Freddie Miles, ‘The Talented Mr. Ripley’ (1999)
Oh, did he play those slimy guys well, and boy is it a delight to behold. Watching him get under Matt Damon‘s skin in The Talented Mr. Ripley offered a supreme case of schadenfreude, and his ability to play the life of the party who just ooooozes sexuality despite his lacking of unconventional good looks made Hoffman’s performance even more unforgettable (and enduringly enjoyable).
Dan Mahowny, ‘Owning Mahowny’ (2003)
Proving once again that he could fill the shoes of living, breathing people, this true story cast Hoffman as a sad, gambling-addicted man who managed to concoct a near-unprecedented embezzlement scheme to hide his addiction. What’s truly incredible about this performance is the surface-level poker face and the complete psychological dismantling occurring underneath it all that Hoffman manifested on screen.
Father Brendan Flynn, ‘Doubt’ (2008)
This breathtaking turn presents itself like a stage performance (because it mostly is), and that’s not a dig at John Patrick Shanley’s adaptation of his own play. Opposite a worthy sparring partner in the cold, stoic Meryl Streep, Hoffman’s passion as Father Brendan is absolutely thrilling, and the war of ice and fire at play between the two of them is something of a revelation.
Günther Bachmann, ‘A Most Wanted Man’ (2014)
One of the last performances he ever gave speaks to the enduring quality of his work and his talent, and his subdued German accent and cold, calculating performance in this espionage thriller offered a glimpse into a unique side of Hoffman that we rarely got to explore. Hoffman’s ability to play someone both cautiously optimistic and entirely defeated at the same time remains unmatched.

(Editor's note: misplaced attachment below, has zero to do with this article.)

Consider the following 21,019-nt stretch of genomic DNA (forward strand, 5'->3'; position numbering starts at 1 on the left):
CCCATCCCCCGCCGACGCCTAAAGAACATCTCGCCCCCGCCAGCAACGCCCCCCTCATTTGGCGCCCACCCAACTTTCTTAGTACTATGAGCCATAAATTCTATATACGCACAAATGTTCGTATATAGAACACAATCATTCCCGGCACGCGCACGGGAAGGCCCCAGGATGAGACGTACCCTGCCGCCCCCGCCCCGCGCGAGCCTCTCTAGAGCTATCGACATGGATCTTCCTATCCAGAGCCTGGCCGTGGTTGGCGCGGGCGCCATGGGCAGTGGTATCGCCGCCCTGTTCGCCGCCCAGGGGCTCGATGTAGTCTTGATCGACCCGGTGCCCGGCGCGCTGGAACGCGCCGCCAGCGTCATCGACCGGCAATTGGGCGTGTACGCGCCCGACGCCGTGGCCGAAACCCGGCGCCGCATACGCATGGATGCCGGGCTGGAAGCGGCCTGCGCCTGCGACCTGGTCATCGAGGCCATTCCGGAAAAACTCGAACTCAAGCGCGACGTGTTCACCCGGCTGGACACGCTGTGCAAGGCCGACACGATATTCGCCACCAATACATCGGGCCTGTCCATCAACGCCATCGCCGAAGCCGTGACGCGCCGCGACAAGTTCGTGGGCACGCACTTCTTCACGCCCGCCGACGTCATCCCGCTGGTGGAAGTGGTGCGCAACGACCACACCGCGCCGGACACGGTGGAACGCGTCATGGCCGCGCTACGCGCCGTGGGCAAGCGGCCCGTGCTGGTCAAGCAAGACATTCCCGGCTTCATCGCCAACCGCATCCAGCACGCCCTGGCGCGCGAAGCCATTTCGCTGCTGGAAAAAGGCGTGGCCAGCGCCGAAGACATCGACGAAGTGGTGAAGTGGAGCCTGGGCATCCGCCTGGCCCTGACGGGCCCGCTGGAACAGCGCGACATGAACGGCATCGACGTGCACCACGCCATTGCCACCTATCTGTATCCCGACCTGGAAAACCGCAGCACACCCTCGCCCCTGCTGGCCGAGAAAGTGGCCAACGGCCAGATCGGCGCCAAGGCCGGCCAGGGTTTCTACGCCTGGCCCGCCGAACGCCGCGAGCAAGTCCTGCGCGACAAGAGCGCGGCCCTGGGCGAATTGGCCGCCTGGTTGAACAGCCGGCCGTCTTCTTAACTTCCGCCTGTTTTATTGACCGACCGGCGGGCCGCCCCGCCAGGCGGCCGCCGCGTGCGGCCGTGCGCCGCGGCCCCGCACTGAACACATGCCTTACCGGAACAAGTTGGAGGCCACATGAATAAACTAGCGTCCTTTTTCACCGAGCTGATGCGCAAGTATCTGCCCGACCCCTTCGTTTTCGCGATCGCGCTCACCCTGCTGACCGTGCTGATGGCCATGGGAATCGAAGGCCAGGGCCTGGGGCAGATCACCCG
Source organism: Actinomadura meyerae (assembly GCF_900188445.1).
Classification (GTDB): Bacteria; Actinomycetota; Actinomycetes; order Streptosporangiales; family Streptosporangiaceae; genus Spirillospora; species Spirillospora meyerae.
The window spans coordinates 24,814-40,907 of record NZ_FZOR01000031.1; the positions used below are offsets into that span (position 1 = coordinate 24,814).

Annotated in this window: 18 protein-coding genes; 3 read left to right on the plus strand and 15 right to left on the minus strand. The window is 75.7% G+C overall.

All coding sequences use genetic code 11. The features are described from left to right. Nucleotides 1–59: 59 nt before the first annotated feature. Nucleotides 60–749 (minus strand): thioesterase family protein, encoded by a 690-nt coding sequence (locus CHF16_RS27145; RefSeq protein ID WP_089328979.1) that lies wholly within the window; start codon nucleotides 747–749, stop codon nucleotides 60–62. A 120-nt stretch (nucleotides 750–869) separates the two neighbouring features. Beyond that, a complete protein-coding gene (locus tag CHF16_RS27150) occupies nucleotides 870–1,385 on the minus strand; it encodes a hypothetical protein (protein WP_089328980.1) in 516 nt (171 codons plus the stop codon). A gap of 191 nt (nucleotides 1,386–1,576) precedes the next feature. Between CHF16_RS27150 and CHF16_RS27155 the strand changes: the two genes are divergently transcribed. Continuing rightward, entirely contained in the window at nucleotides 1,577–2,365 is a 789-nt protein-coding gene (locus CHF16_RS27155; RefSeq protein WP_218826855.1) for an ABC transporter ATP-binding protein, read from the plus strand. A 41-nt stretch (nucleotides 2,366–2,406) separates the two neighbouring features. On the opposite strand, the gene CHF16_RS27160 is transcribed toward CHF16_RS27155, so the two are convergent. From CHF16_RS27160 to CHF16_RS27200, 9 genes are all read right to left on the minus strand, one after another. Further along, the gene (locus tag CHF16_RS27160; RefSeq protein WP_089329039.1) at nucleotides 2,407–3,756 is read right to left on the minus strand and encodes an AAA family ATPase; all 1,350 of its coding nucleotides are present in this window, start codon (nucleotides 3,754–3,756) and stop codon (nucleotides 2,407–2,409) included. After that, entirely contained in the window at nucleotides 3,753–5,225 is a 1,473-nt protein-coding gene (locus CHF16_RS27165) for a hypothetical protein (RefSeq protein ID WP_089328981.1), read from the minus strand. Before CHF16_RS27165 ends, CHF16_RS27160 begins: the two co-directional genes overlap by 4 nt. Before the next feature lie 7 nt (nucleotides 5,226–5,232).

Owen Davian, ‘Mission: Impossible III’ (2006)
I know, I know – a Mission: Impossible film in the top 10 seems crazy. But hear me out. Hoffman singlehandedly manages to make this movie chilling and interesting all at once. He’s sinister, intriguing, and absolutely terrifying, and there’s a raw sense of suaveness to him that makes him a perfectly unconventional villain who breaks what might have otherwise been a fairly tired formula.
Caden, ‘Synecdoche, New York’ (2008)
Charlie Kaufman’s weird, wonderful directorial debut placed Hoffman in the shoes of a troubled playwright, and despite the near-inability to really categorize this flick into one genre, Hoffman plays both sides of the aisle with ease. Sure, Kaufman may get carried away with his sense of surrealism, but the weight and misery brought to the role by Hoffman keeps the film grounded no matter how wild it wants to be.
Jon Savage, ‘The Savages’ (2007)